435 - Bachelor's Degree in Chemical Engineering
29902 - Fundamentals of computing
29902 - Fundamentals of computing
Faculty / School:
110 - Escuela de Ingeniería y Arquitectura
435 - Bachelor's Degree in Chemical Engineering
435-First semester o Second semester
1.1. Aims of the course
The course and its expected results respond to the following approaches and objectives:
The objectives of the course are fundamentally of two types:
- Train the student so that they can propose solutions to a problem by creating simple programs. Therefore, its basic and core content is programming and, in particular, the specification of problems, the proposal of a range of solutions as possible alternative algorithms, the choice of the best solution based on experimentation or previous experiences, and the translation of these solutions into computer-executable programs in a general-purpose programming language.
- That the student knows the constituent elements of a computer, understands its basic operation, and is able to search for information and apply programming and problem-solving knowledge using the available software tools and applications.
These approaches and objectives are aligned with some of the Sustainable Development Goals, SDGs, of the 2030 Agenda (https://www.un.org/sustainabledevelopment/en/) and certain specific goals, in such a way that the acquisition of the Learning outcomes of the subject provide training and competence to the student to contribute to a certain extent to their achievement:
- Goal 1: End poverty in all its forms everywhere.
Target 1.4: By 2030, ensure that all men and women, in particular the poor and the vulnerable, have equal rights to economic resources, as well as access to basic services, ownership and control over land and other forms of property, inheritance, natural resources, appropriate new technology and financial services, including microfinance.
- Goal 8: Promote inclusive and sustainable economic growth, employment and decent work for all.
Target 8.2: Achieve higher levels of economic productivity through diversification, technological upgrading and innovation, including through a focus on high-value added and labour-intensive sectors
- Goal 16: Promote just, peaceful and inclusive societies.
Target 16.5: Substantially reduce corruption and bribery in all their forms.
1.2. Context and importance of this course in the degree
Informatics is a basic course taught in the first year of the degree. This particular temporary location allows students to apply in all the subjects of the degree the knowledge acquired in this course, most of which, to a greater or lesser extent, need to rely on computer tools to solve problems.
1.3. Recommendations to take this course
This course introduces the Engineering student in solving information treatment problems using a computer as a tool. The tool (the computer) is introduced from the beginning, both from a general perspective of use, and in particular aspects aimed for solving specific problems. To take this course, the student must be willing to develop skills for solving problems using a computer, through a continuous practical work of solving specific problems, which it cannot be replaced by any other learning technique.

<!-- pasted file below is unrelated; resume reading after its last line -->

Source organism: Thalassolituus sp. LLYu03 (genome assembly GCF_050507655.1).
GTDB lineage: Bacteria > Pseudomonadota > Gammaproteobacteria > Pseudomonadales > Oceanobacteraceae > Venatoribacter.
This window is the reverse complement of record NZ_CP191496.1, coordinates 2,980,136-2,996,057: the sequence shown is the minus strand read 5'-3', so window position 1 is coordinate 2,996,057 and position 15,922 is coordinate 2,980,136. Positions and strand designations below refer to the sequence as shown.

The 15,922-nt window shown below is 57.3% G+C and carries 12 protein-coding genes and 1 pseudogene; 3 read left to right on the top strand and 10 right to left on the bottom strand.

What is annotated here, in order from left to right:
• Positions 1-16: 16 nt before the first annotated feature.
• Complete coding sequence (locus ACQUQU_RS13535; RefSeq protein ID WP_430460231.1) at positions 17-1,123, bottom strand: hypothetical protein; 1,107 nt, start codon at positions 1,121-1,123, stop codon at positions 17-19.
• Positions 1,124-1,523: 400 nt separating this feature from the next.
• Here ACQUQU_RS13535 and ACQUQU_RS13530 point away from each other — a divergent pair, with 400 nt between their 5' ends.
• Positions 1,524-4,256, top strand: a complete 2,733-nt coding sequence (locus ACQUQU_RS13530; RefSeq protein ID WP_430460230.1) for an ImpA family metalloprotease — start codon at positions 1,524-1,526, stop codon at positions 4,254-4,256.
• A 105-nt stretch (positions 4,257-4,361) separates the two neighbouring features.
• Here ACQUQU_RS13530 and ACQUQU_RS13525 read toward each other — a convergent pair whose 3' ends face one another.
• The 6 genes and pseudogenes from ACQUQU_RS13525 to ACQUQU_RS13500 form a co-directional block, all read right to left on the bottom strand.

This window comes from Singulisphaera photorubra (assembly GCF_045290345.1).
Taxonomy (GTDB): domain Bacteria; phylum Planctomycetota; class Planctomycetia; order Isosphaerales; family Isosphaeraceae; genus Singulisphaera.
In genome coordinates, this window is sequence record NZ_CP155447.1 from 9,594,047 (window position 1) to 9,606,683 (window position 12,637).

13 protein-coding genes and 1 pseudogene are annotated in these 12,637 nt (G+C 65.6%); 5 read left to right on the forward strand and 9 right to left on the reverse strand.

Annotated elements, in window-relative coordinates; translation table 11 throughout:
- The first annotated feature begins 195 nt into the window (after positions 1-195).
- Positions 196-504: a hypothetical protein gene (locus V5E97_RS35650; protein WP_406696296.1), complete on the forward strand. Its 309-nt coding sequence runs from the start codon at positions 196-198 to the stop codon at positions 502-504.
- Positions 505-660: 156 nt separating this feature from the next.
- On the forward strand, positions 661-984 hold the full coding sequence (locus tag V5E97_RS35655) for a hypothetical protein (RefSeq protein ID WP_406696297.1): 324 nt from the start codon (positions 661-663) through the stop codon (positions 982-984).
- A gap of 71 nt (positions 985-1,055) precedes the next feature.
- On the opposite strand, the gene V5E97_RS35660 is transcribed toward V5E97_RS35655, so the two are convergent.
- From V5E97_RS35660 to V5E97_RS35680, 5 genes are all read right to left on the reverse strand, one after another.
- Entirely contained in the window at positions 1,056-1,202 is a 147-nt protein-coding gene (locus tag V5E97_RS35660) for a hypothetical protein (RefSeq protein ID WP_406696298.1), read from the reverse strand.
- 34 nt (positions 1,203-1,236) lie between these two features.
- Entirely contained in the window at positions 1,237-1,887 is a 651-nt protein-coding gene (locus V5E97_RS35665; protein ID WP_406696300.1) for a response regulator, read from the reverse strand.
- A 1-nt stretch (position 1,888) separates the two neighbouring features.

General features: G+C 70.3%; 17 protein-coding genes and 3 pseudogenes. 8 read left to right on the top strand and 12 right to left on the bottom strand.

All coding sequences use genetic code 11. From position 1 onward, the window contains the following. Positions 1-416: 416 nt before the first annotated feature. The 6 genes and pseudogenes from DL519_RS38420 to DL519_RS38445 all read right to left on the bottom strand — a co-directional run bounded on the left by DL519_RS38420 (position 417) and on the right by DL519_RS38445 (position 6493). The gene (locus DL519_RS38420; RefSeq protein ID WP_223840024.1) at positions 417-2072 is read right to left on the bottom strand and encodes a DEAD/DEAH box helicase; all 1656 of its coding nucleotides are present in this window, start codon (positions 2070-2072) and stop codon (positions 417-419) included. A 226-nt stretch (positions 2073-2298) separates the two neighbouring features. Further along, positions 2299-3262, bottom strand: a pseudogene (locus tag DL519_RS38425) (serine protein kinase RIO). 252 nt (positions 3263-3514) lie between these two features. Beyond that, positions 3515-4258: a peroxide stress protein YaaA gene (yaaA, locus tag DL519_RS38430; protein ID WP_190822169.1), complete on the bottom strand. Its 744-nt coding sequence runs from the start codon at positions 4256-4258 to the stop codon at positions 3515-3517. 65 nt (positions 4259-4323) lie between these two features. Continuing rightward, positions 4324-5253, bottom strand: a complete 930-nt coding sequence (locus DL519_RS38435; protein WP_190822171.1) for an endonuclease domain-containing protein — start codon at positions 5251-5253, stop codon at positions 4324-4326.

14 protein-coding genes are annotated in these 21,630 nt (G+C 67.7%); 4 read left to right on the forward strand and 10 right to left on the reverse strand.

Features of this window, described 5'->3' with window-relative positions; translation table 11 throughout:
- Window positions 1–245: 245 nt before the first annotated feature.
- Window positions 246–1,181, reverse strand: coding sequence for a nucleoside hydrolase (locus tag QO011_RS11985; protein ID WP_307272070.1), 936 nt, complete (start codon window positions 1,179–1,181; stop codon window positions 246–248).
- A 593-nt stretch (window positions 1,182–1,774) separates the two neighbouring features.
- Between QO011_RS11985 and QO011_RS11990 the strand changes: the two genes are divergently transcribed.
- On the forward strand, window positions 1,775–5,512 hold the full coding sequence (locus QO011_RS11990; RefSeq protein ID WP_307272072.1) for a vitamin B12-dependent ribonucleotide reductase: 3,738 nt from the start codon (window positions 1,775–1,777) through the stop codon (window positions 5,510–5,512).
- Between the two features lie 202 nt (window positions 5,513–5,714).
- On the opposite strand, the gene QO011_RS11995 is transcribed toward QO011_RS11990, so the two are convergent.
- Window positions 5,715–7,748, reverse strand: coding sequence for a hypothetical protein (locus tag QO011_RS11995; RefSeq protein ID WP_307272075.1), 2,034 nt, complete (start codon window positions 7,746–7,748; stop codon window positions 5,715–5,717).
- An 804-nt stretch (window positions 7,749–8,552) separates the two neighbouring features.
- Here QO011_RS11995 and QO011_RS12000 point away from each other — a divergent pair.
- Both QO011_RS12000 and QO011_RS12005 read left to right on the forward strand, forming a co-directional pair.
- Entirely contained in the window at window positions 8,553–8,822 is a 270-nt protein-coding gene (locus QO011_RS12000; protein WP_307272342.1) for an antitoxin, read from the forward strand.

After passing the course, the student will be more competent to ...
C04 - Ability to solve problems and make decisions with initiative, creativity and critical reasoning.
C05 - Ability to apply information and communication technologies in Engineering.
C14 - Use adequately and efficiently computers, operating systems, programming environments, databases and computer programs with application in Engineering.
2.2. Learning goals
The student, to pass this course, must demonstrate the following results ...
- Ability to retrieve information (including browsers, search engines, and catalogs).
- Know the basic operation of computers, operating systems and databases and make simple programs on them.
- Ability to operate with computer equipment effectively, taking into account its logical and physical properties.
- Know and use with ease the tools and software applications available in the laboratories of the basic courses.
- Correct formulation of the problem from the proposed statement and identify the options for its resolution. Apply the appropriate resolution method and give evidences about the correction of the proposed solution.
- Ability to specify, design and build simple computer systems.
2.3. Importance of learning goals
This course deals with the concepts and skills that constitute the "way of thinking of the engineer", and that are experienced into practice with real problems from the beginning. With the focus in the resolution of problems, Informatics concerns the knowledge, design and exploitation of computing and computer technology, giving rise to a discipline that:
- Develops the ability to express solutions to problems as algorithms, in areas of engineering as system design, problem solving, simulation, or modeling.
- Deploys a disciplined approach to problem solving, from which quality solutions are expected.
- Controls the complexity of the problems, first through abstraction and simplification processes, and then design solutions by integrating components.
- Facilitates the understanding of the opportunities offered by the automation of processes, and how people interact with computers.